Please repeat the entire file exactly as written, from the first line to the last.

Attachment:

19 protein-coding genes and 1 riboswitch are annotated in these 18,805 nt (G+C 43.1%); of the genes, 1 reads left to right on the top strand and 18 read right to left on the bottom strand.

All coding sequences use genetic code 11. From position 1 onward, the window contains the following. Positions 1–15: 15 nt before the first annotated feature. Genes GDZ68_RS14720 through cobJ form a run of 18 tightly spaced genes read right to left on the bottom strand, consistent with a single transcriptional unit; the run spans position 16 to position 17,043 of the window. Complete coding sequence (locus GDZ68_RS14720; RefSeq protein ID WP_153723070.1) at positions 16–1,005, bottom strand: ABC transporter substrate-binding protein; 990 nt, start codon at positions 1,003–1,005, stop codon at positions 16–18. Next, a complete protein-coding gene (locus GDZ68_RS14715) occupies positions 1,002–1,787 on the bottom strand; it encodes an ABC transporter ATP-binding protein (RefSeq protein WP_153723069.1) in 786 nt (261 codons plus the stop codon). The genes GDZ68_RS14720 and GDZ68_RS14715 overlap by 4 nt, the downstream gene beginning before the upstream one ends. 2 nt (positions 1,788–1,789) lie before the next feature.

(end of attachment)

19 protein-coding genes and 1 riboswitch are annotated in these 18,805 nt (G+C 43.1%); of the genes, 1 reads left to right on the top strand and 18 read right to left on the bottom strand.

All coding sequences use genetic code 11. From position 1 onward, the window contains the following. Positions 1–15: 15 nt before the first annotated feature. Genes GDZ68_RS14720 through cobJ form a run of 18 tightly spaced genes read right to left on the bottom strand, consistent with a single transcriptional unit; the run spans position 16 to position 17,043 of the window. Complete coding sequence (locus GDZ68_RS14720; RefSeq protein ID WP_153723070.1) at positions 16–1,005, bottom strand: ABC transporter substrate-binding protein; 990 nt, start codon at positions 1,003–1,005, stop codon at positions 16–18. Next, a complete protein-coding gene (locus GDZ68_RS14715) occupies positions 1,002–1,787 on the bottom strand; it encodes an ABC transporter ATP-binding protein (RefSeq protein WP_153723069.1) in 786 nt (261 codons plus the stop codon). The genes GDZ68_RS14720 and GDZ68_RS14715 overlap by 4 nt, the downstream gene beginning before the upstream one ends. 2 nt (positions 1,788–1,789) lie before the next feature.